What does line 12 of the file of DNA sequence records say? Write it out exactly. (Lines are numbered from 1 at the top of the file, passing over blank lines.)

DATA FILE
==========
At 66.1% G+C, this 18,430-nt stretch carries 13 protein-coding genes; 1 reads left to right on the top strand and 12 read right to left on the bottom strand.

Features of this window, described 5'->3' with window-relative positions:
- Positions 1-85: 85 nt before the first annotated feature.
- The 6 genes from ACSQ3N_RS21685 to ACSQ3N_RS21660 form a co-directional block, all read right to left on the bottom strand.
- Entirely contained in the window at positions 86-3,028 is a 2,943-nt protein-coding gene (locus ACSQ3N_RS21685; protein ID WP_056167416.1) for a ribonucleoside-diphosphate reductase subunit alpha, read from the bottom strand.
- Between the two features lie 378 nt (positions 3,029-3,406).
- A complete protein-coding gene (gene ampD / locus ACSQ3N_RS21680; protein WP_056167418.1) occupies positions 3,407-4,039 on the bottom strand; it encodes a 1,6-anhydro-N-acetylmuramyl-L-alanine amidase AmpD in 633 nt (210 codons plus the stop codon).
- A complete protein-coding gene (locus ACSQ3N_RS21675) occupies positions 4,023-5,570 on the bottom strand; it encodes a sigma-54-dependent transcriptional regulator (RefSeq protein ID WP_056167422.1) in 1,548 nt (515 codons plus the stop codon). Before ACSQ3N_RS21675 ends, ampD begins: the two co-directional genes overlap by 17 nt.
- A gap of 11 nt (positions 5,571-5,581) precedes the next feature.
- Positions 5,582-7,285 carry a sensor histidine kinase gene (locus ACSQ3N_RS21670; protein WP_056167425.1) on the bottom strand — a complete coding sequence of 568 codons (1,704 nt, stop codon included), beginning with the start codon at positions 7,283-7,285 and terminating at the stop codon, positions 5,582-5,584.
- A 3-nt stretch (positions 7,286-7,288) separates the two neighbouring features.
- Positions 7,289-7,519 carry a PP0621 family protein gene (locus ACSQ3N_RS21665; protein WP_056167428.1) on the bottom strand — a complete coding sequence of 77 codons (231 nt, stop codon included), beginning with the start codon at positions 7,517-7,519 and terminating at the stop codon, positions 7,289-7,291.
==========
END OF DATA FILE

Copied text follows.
- Positions 7,289-7,519 carry a PP0621 family protein gene (locus ACSQ3N_RS21665; protein WP_056167428.1) on the bottom strand — a complete coding sequence of 77 codons (231 nt, stop codon included), beginning with the start codon at positions 7,517-7,519 and terminating at the stop codon, positions 7,289-7,291.